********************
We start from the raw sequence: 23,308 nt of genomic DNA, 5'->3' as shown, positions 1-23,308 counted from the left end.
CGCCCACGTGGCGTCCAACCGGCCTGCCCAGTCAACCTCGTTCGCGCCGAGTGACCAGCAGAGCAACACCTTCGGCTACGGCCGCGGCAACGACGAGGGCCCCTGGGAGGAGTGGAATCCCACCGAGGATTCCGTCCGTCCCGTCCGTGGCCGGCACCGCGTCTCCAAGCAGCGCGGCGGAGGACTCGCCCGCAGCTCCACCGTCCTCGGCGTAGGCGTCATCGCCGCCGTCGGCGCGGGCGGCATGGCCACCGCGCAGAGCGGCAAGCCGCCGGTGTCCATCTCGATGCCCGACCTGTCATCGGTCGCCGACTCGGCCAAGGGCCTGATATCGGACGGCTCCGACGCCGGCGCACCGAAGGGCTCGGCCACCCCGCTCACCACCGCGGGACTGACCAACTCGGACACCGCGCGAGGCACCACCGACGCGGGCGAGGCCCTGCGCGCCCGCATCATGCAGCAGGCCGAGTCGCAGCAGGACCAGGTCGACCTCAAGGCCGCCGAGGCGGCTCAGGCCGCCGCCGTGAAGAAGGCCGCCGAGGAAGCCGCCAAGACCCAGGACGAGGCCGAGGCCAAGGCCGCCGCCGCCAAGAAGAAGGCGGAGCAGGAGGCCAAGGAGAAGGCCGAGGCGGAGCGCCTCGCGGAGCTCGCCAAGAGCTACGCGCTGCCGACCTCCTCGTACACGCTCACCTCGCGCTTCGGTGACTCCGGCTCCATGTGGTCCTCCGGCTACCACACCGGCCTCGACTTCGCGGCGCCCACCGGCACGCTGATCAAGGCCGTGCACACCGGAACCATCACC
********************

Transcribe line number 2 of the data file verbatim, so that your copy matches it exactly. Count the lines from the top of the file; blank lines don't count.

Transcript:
CGCCCACGTGGCGTCCAACCGGCCTGCCCAGTCAACCTCGTTCGCGCCGAGTGACCAGCAGAGCAACACCTTCGGCTACGGCCGCGGCAACGACGAGGGCCCCTGGGAGGAGTGGAATCCCACCGAGGATTCCGTCCGTCCCGTCCGTGGCCGGCACCGCGTCTCCAAGCAGCGCGGCGGAGGACTCGCCCGCAGCTCCACCGTCCTCGGCGTAGGCGTCATCGCCGCCGTCGGCGCGGGCGGCATGGCCACCGCGCAGAGCGGCAAGCCGCCGGTGTCCATCTCGATGCCCGACCTGTCATCGGTCGCCGACTCGGCCAAGGGCCTGATATCGGACGGCTCCGACGCCGGCGCACCGAAGGGCTCGGCCACCCCGCTCACCACCGCGGGACTGACCAACTCGGACACCGCGCGAGGCACCACCGACGCGGGCGAGGCCCTGCGCGCCCGCATCATGCAGCAGGCCGAGTCGCAGCAGGACCAGGTCGACCTCAAGGCCGCCGAGGCGGCTCAGGCCGCCGCCGTGAAGAAGGCCGCCGAGGAAGCCGCCAAGACCCAGGACGAGGCCGAGGCCAAGGCCGCCGCCGCCAAGAAGAAGGCGGAGCAGGAGGCCAAGGAGAAGGCCGAGGCGGAGCGCCTCGCGGAGCTCGCCAAGAGCTACGCGCTGCCGACCTCCTCGTACACGCTCACCTCGCGCTTCGGTGACTCCGGCTCCATGTGGTCCTCCGGCTACCACACCGGCCTCGACTTCGCGGCGCCCACCGGCACGCTGATCAAGGCCGTGCACACCGGAACCATCACC